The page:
Embedding cybersecurity into your operations takes the whole enterprise – everyone, everywhere – to understand and accept their own responsibility for cybersecurity. In particular, this means bringing IT and OT together so they can help the entire organisation – not just an area, a function or individual team – be as secure as possible.
Establishing this “we” culture helps to connect the dots across the enterprise, fill gaps and maintain always-on vigilance. This change starts from the top. Employees and vendors, at any level of seniority, need to be aware of and compliant with security policies. This ‘all-in’ approach is what will garner more thorough and consistent commitment to the cybersecurity initiative throughout the organisation.
Understanding your assets
Many cyberattacks are successful because employees have caused unintended errors. It is important that staff are aware of, and vigilant against, cyberthreats. This doesn’t just mean blanket, company-wide training on how to spot a phishing email, but also establishing the specific threats associated with the assets under an employee’s care. These could include specific protocols around the use of passwords, policies around Wi-Fi access or regular auditing of user accounts and permissions.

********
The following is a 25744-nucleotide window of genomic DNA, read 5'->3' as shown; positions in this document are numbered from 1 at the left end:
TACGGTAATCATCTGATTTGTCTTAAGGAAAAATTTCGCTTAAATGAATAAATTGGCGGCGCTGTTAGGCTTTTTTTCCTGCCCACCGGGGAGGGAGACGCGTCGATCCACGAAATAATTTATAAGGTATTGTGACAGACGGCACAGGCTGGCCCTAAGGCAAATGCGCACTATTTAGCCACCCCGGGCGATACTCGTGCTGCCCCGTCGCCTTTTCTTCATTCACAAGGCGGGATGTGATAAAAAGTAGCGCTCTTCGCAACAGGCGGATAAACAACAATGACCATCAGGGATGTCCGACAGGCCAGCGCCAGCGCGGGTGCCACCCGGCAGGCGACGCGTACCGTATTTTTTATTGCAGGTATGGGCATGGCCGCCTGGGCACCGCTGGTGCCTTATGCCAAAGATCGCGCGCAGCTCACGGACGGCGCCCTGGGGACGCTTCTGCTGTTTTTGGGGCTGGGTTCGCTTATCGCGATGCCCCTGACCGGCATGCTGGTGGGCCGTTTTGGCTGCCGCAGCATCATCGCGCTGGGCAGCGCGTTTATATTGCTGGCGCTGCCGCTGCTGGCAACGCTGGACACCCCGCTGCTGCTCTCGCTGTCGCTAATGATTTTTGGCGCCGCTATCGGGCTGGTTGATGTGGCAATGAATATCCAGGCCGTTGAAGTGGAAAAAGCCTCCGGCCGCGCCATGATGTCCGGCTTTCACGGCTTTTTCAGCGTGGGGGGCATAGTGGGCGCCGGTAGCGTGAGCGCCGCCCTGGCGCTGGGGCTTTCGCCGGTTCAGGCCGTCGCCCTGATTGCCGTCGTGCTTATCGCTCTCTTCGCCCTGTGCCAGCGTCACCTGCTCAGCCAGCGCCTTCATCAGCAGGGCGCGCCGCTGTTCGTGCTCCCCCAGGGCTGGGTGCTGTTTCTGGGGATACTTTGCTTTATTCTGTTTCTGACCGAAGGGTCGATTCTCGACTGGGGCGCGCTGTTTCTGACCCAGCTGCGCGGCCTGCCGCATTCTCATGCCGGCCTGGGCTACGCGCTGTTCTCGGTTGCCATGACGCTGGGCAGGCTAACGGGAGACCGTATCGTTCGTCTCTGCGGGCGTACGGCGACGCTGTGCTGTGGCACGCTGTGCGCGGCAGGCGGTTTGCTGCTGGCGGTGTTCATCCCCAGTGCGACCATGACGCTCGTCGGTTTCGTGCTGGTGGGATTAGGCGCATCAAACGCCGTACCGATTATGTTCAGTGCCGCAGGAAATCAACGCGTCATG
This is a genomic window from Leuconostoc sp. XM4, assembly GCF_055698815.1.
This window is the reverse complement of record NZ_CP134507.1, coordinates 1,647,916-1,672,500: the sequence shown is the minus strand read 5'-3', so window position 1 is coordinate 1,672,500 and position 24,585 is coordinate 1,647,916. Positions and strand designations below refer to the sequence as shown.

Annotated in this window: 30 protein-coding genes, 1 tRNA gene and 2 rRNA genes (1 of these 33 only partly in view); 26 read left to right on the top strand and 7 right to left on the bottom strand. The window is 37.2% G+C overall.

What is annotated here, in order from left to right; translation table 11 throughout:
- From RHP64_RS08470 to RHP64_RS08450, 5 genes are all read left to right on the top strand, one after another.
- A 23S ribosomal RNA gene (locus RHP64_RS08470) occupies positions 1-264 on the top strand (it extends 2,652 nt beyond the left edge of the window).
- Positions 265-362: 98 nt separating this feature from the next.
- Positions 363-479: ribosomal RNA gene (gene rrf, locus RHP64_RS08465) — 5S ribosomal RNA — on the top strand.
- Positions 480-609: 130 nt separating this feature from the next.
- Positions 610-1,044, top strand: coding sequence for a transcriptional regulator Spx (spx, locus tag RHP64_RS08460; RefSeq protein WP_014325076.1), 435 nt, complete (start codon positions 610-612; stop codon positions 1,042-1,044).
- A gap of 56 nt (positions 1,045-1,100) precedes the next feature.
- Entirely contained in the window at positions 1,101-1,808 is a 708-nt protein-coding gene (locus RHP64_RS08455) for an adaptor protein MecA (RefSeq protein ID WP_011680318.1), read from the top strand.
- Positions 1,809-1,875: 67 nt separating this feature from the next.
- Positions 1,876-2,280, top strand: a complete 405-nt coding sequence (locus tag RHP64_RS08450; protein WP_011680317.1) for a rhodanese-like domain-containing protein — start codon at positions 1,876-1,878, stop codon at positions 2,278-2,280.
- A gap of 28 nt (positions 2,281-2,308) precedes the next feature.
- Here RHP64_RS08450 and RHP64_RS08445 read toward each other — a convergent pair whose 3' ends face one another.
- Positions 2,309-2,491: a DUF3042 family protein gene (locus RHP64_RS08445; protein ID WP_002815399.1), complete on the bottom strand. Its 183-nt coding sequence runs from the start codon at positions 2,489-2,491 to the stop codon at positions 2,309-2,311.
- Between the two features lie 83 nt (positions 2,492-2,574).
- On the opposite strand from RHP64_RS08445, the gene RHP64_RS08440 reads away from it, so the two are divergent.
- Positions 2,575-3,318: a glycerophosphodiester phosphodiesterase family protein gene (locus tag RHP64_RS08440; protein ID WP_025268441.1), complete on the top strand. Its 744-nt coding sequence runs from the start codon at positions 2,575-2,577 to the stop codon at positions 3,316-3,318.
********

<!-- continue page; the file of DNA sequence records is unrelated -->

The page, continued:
This gap has been especially prominent over the past year. During periods of heightened activity or business restructuring, as personnel move into a new work environment, businesses are even more vulnerable to threats and attacks.
Before attempting any reorganisation, companies need to consider the types of data and technology they require the reallocated workforce to use. Assigning new or inexperienced workers to different roles requiring the use of unfamiliar technology is always a risk, which is amplified when malicious activity is on the rise. During a crisis, it’s a dangerous combination that could open the door to attacks.
Preparation is key